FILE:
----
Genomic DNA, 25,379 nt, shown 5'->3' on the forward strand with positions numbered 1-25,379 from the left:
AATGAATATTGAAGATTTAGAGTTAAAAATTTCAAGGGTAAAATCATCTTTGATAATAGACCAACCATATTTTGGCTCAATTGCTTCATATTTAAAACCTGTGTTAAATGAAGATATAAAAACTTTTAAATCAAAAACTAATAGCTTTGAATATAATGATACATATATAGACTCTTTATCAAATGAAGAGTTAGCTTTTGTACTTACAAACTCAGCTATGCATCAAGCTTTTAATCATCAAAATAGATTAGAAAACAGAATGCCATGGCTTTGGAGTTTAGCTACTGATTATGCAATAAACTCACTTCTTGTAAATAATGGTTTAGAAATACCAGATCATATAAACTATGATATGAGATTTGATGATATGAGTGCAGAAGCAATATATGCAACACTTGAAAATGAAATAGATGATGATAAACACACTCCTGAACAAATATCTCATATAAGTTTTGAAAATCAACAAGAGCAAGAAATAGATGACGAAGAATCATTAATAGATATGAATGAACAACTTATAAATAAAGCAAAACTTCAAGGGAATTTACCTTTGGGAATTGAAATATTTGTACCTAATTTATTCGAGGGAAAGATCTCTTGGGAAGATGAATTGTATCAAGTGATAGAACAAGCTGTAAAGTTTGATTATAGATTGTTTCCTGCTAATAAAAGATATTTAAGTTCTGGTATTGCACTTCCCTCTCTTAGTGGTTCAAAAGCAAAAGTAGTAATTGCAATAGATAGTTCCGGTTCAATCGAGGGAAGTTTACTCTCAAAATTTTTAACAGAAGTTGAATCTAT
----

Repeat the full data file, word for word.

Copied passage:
Genomic DNA, 25,379 nt, shown 5'->3' on the forward strand with positions numbered 1-25,379 from the left:
AATGAATATTGAAGATTTAGAGTTAAAAATTTCAAGGGTAAAATCATCTTTGATAATAGACCAACCATATTTTGGCTCAATTGCTTCATATTTAAAACCTGTGTTAAATGAAGATATAAAAACTTTTAAATCAAAAACTAATAGCTTTGAATATAATGATACATATATAGACTCTTTATCAAATGAAGAGTTAGCTTTTGTACTTACAAACTCAGCTATGCATCAAGCTTTTAATCATCAAAATAGATTAGAAAACAGAATGCCATGGCTTTGGAGTTTAGCTACTGATTATGCAATAAACTCACTTCTTGTAAATAATGGTTTAGAAATACCAGATCATATAAACTATGATATGAGATTTGATGATATGAGTGCAGAAGCAATATATGCAACACTTGAAAATGAAATAGATGATGATAAACACACTCCTGAACAAATATCTCATATAAGTTTTGAAAATCAACAAGAGCAAGAAATAGATGACGAAGAATCATTAATAGATATGAATGAACAACTTATAAATAAAGCAAAACTTCAAGGGAATTTACCTTTGGGAATTGAAATATTTGTACCTAATTTATTCGAGGGAAAGATCTCTTGGGAAGATGAATTGTATCAAGTGATAGAACAAGCTGTAAAGTTTGATTATAGATTGTTTCCTGCTAATAAAAGATATTTAAGTTCTGGTATTGCACTTCCCTCTCTTAGTGGTTCAAAAGCAAAAGTAGTAATTGCAATAGATAGTTCCGGTTCAATCGAGGGAAGTTTACTCTCAAAATTTTTAACAGAAGTTGAATCTAT